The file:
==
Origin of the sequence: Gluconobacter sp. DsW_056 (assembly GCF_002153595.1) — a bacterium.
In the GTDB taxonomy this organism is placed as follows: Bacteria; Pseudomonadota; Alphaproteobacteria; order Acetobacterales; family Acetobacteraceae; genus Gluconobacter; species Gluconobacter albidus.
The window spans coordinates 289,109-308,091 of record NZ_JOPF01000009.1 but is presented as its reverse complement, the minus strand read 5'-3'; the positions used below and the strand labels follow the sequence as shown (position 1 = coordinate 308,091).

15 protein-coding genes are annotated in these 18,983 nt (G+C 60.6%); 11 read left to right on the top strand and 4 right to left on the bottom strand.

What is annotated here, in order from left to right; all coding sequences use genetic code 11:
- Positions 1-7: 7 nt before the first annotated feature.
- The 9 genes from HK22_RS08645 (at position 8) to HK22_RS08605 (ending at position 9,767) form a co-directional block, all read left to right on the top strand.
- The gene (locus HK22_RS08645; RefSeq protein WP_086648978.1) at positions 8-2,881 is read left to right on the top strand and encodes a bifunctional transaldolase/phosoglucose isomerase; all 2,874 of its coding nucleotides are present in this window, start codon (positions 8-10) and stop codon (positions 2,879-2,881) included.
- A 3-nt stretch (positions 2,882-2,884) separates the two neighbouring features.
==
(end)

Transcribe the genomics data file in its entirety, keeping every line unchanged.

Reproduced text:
Origin of the sequence: Gluconobacter sp. DsW_056 (assembly GCF_002153595.1) — a bacterium.
In the GTDB taxonomy this organism is placed as follows: Bacteria; Pseudomonadota; Alphaproteobacteria; order Acetobacterales; family Acetobacteraceae; genus Gluconobacter; species Gluconobacter albidus.
The window spans coordinates 289,109-308,091 of record NZ_JOPF01000009.1 but is presented as its reverse complement, the minus strand read 5'-3'; the positions used below and the strand labels follow the sequence as shown (position 1 = coordinate 308,091).

15 protein-coding genes are annotated in these 18,983 nt (G+C 60.6%); 11 read left to right on the top strand and 4 right to left on the bottom strand.

What is annotated here, in order from left to right; all coding sequences use genetic code 11:
- Positions 1-7: 7 nt before the first annotated feature.
- The 9 genes from HK22_RS08645 (at position 8) to HK22_RS08605 (ending at position 9,767) form a co-directional block, all read left to right on the top strand.
- The gene (locus HK22_RS08645; RefSeq protein WP_086648978.1) at positions 8-2,881 is read left to right on the top strand and encodes a bifunctional transaldolase/phosoglucose isomerase; all 2,874 of its coding nucleotides are present in this window, start codon (positions 8-10) and stop codon (positions 2,879-2,881) included.
- A 3-nt stretch (positions 2,882-2,884) separates the two neighbouring features.